Both Mr Nahas’ party, Citizens in a State, and Mr Roukoz, who was accompanied by a delegation of retired soldier, advocate for the end of Lebanon’s sectarian power-sharing system and for the transition to a “civil state” in which government jobs would be based on competence uniquely and not on sectarian affiliations.

Though Lebanon’s new government has made similar calls in the past and berated sectarianism as one of the reasons for Lebanon’s economic collapse, it has continued distributing key administrative jobs along religious lines.

“We want clean and honest people to govern the country,” said a woman who gave her name as Mina, and was wearing a mask with the Lebanese flag, with a matching headscarf and top. “There’s so much hunger, poverty … There’s nothing that works in this country. We are under zero. We went backwards a hundred years,” she said.

In a speech, Mr Roukoz called for “the formation of a government of independent specialist with exceptional powers” and an “investigation and audit of all accounts of funds, ministries, administrations, and all those who have had a job in public affairs.”

Mr Roukoz, one of President Michel Aoun’s three sons-in-law, has morphed into one of the government fiercest critics though he remains careful to not directly attack the president himself. Mr Roukoz is more vocal in his criticism of Gebran Bassil, his brother-in-law who heads the president’s party, the Free Patriotic Movement.

“It is best for those who say they have not been allowed to work, to resign and make room for others who are able to work,” said Mr Roukoz in his speech on Friday, in a thinly veiled reference to Mr Bassil.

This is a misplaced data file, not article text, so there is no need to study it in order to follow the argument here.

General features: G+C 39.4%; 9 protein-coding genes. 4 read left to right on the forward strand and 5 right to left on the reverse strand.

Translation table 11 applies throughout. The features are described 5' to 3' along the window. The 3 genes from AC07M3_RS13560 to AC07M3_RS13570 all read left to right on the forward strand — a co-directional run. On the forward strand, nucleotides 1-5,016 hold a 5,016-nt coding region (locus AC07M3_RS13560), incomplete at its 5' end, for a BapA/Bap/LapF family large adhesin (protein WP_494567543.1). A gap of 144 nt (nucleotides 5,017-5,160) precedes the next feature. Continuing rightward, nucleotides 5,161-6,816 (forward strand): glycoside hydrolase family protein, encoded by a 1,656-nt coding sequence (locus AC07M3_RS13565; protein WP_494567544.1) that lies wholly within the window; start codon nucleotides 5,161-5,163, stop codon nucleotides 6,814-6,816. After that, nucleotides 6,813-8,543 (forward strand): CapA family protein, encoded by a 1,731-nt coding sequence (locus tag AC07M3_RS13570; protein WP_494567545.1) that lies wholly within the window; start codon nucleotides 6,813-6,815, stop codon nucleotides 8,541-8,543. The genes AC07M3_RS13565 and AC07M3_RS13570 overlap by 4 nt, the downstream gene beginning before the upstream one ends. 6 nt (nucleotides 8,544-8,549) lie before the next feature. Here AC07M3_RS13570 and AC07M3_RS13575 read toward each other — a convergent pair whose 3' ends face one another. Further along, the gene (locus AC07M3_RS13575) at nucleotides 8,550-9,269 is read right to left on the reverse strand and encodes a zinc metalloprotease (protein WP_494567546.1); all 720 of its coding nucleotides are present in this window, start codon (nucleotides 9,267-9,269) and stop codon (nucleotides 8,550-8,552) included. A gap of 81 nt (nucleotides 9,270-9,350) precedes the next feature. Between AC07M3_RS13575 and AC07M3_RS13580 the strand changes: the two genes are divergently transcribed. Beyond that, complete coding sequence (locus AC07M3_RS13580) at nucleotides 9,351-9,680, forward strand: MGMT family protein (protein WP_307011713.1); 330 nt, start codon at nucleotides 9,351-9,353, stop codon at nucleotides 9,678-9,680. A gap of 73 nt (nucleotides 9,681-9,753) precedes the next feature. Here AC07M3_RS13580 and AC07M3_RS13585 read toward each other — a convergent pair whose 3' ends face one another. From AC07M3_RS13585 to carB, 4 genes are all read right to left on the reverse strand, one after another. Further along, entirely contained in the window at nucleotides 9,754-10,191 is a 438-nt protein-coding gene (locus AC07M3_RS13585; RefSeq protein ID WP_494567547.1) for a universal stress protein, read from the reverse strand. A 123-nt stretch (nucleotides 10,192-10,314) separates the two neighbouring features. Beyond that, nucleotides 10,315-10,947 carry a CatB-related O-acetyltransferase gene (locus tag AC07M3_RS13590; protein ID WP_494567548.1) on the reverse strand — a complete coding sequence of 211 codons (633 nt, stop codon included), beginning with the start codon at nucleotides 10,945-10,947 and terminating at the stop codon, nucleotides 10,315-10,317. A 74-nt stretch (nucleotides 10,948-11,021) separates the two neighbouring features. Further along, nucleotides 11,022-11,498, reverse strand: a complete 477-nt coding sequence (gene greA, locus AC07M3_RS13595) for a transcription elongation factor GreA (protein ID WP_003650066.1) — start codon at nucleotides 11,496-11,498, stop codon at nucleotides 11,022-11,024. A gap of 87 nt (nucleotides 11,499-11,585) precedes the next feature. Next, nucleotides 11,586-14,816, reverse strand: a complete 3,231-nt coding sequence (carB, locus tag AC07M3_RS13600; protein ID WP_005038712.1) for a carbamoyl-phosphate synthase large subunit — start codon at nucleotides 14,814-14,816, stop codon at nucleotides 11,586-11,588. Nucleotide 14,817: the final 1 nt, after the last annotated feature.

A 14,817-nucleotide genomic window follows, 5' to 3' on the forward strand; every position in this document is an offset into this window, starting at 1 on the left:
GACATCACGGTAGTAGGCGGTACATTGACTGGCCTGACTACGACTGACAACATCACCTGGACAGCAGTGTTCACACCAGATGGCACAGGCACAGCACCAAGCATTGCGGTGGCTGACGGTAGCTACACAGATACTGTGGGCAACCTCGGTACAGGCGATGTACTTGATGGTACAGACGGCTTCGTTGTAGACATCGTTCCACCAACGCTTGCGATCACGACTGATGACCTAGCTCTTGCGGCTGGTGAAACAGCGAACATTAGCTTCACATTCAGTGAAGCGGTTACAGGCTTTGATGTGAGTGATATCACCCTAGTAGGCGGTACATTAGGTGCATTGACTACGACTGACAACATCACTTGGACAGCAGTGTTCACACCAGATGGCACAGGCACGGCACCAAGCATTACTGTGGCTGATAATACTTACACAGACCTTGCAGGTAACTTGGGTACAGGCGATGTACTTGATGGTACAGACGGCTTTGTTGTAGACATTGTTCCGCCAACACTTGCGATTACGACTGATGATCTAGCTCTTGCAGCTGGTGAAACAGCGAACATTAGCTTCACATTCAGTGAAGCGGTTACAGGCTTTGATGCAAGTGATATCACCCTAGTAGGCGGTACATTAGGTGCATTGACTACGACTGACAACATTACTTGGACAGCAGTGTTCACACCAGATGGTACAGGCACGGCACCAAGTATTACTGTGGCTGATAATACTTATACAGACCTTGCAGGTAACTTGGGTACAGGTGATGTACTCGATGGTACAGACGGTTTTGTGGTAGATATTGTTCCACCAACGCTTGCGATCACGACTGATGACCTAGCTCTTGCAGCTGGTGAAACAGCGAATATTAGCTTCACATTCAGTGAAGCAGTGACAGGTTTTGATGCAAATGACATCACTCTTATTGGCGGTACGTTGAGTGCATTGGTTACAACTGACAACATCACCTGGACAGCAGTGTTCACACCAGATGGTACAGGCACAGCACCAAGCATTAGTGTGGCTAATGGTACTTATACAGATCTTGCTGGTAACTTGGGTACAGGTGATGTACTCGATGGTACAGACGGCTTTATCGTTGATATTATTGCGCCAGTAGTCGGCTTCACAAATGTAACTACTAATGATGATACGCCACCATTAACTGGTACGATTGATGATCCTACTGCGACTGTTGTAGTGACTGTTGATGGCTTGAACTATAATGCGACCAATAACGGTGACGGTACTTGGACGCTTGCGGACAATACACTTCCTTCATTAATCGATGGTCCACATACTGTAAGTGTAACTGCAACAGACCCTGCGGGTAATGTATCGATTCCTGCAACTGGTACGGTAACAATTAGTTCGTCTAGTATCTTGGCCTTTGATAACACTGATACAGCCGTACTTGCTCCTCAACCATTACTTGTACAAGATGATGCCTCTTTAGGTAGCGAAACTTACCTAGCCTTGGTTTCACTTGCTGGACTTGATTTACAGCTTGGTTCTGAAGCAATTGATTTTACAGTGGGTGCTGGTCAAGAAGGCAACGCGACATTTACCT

Retired army general André Bou Maachar said that retired soldiers joined the protest to “trigger the momentum of the revolution.”

“Change is imminent. It’s a must. We can’t continue as we were before because the financial and economical crisis is building up a momentum towards violence … We ask those in power to be more proactive in providing solutions,” he told The National.

“We are trying to give [the revolution] a purpose,” said Anis Germani, a member of Citizens in a State, who bemoaned the dwindling number of protesters since last October. “People have lost hope.”

A few kilometres away from Martyr’s Square, another group of protesters marched through Beirut at the call of the National Bloc. Like Citizens in a State, the National Bloc is a secular party that is not represented in the government.

“The biggest challenge for us and young people who want to stay in Lebanon is to build a [political] project to which a majority of Lebanese can adhere to, a project that is authentically Lebanese,” said Karl Khoury, a lawyer and member of the National Bloc’s assembly.

“It can only be done by pressure from the street. But that’s very hard. It’s asking a lot from the Lebanese people to protest for months on end considering the very difficult financial and social circumstances,” he told The National.

“Lebanon used to be the Switzerland of the Middle East,” said Mr Khoury, referring an oft-repeated cliché́ about Lebanon that refers to the country before its 1975-1990 civil war.

“Today in the schools of the entire world, people will study how Lebanon became the Venezuela, or the Somalia of the Middle East … We cannot accept this. We must live with more dignity than this,” he concluded.